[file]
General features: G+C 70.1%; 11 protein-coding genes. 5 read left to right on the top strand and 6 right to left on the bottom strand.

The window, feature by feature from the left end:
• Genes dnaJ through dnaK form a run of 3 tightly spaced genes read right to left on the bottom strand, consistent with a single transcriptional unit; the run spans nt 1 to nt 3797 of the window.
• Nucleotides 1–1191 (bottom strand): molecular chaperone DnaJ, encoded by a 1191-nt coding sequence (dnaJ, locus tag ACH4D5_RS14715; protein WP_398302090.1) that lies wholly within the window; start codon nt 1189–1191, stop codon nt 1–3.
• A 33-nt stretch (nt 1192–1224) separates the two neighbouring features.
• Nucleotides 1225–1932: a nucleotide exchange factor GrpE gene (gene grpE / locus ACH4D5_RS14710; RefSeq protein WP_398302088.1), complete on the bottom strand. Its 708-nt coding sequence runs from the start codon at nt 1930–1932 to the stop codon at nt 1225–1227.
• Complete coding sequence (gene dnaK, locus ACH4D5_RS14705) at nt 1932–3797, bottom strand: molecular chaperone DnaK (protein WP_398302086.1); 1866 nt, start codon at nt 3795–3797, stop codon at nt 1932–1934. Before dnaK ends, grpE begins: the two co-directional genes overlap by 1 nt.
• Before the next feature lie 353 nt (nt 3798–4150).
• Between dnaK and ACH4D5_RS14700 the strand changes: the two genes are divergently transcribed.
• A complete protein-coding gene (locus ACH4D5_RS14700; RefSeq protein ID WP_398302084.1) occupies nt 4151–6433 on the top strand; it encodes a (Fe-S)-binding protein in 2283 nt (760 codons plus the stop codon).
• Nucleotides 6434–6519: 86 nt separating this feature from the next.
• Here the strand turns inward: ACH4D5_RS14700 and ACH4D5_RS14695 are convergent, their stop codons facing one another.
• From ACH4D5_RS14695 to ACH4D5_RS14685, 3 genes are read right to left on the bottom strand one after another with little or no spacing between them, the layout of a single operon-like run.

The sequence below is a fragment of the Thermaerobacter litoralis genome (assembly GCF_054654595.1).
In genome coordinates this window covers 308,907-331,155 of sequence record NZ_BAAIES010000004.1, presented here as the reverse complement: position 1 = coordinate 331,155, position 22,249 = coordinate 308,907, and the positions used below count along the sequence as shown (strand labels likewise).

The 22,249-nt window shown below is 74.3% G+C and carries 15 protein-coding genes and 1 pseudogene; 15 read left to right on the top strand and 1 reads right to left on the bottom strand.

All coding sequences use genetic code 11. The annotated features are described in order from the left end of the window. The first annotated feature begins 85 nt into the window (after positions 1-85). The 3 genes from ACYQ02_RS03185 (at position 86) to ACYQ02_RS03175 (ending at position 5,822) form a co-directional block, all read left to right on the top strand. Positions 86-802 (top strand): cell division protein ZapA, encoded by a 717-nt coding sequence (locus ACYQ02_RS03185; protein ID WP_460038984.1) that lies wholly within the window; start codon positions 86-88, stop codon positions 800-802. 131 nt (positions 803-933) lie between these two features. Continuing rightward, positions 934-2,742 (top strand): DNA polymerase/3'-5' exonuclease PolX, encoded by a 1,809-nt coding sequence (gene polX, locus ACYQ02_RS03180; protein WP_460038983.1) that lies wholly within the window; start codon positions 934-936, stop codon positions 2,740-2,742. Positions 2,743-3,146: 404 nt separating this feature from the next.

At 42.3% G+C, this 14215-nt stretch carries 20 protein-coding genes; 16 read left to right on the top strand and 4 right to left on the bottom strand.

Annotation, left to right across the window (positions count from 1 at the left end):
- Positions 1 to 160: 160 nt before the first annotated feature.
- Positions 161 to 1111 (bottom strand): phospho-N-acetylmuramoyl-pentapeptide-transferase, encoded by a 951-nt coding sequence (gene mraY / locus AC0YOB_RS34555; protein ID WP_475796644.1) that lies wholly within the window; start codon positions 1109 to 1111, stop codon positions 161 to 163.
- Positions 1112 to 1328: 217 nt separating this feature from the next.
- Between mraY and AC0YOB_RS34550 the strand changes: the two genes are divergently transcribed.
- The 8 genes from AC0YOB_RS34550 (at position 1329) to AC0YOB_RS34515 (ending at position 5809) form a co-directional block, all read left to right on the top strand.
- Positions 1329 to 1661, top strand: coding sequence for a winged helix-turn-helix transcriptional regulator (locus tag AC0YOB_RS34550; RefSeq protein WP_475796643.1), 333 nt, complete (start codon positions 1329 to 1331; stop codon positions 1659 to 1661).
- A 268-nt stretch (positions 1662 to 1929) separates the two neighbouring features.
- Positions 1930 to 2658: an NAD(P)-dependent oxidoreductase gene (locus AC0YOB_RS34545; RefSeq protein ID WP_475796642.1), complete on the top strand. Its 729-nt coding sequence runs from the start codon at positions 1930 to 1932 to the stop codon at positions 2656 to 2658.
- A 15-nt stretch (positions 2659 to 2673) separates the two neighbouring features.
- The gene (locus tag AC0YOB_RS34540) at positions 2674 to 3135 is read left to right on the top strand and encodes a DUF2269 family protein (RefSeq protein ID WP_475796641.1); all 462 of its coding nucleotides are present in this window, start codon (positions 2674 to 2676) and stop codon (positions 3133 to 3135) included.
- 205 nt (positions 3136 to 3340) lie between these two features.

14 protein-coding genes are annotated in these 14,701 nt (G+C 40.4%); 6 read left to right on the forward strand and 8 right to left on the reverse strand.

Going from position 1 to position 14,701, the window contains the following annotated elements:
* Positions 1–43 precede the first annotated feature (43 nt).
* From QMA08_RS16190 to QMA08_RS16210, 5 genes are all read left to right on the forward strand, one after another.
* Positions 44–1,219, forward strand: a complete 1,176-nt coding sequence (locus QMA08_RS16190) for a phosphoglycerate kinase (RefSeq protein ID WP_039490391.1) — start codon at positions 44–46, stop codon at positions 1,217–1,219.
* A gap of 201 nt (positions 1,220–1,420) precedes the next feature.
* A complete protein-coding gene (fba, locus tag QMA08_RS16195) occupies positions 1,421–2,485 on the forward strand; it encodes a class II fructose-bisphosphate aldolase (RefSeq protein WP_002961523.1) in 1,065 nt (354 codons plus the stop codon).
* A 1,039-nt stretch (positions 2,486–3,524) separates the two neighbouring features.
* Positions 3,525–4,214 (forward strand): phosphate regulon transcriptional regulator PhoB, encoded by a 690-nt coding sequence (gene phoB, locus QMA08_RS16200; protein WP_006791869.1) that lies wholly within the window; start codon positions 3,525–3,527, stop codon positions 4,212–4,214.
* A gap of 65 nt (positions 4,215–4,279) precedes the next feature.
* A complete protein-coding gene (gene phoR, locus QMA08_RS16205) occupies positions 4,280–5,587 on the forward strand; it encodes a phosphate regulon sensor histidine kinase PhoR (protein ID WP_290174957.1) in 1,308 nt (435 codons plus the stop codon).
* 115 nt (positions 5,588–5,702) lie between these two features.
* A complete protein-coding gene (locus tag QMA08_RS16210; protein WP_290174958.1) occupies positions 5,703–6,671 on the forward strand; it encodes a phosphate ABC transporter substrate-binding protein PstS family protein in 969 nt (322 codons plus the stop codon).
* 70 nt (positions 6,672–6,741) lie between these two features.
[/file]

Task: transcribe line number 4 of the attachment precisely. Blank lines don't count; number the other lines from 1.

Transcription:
• Nucleotides 1–1191 (bottom strand): molecular chaperone DnaJ, encoded by a 1191-nt coding sequence (dnaJ, locus tag ACH4D5_RS14715; protein WP_398302090.1) that lies wholly within the window; start codon nt 1189–1191, stop codon nt 1–3.